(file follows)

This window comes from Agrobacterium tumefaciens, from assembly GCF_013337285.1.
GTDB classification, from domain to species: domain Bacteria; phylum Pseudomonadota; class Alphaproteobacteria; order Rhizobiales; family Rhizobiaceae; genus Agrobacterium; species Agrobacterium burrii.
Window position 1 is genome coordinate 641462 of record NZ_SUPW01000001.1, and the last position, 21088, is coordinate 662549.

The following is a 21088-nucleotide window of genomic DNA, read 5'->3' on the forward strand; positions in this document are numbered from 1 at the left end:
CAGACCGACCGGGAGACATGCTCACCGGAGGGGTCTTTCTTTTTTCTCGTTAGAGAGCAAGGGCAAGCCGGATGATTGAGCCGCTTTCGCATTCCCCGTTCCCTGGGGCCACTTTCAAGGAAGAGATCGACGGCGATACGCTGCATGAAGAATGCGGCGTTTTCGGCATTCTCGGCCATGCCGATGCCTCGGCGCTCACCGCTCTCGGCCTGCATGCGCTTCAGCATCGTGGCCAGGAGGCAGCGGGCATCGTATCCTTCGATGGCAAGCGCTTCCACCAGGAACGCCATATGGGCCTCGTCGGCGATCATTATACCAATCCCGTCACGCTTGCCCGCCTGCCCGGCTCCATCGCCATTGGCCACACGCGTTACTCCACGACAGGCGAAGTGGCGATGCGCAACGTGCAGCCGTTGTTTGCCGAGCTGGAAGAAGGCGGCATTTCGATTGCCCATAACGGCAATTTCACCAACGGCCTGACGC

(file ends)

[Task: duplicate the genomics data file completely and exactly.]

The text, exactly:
This window comes from Agrobacterium tumefaciens, from assembly GCF_013337285.1.
GTDB classification, from domain to species: domain Bacteria; phylum Pseudomonadota; class Alphaproteobacteria; order Rhizobiales; family Rhizobiaceae; genus Agrobacterium; species Agrobacterium burrii.
Window position 1 is genome coordinate 641462 of record NZ_SUPW01000001.1, and the last position, 21088, is coordinate 662549.

The following is a 21088-nucleotide window of genomic DNA, read 5'->3' on the forward strand; positions in this document are numbered from 1 at the left end:
CAGACCGACCGGGAGACATGCTCACCGGAGGGGTCTTTCTTTTTTCTCGTTAGAGAGCAAGGGCAAGCCGGATGATTGAGCCGCTTTCGCATTCCCCGTTCCCTGGGGCCACTTTCAAGGAAGAGATCGACGGCGATACGCTGCATGAAGAATGCGGCGTTTTCGGCATTCTCGGCCATGCCGATGCCTCGGCGCTCACCGCTCTCGGCCTGCATGCGCTTCAGCATCGTGGCCAGGAGGCAGCGGGCATCGTATCCTTCGATGGCAAGCGCTTCCACCAGGAACGCCATATGGGCCTCGTCGGCGATCATTATACCAATCCCGTCACGCTTGCCCGCCTGCCCGGCTCCATCGCCATTGGCCACACGCGTTACTCCACGACAGGCGAAGTGGCGATGCGCAACGTGCAGCCGTTGTTTGCCGAGCTGGAAGAAGGCGGCATTTCGATTGCCCATAACGGCAATTTCACCAACGGCCTGACGC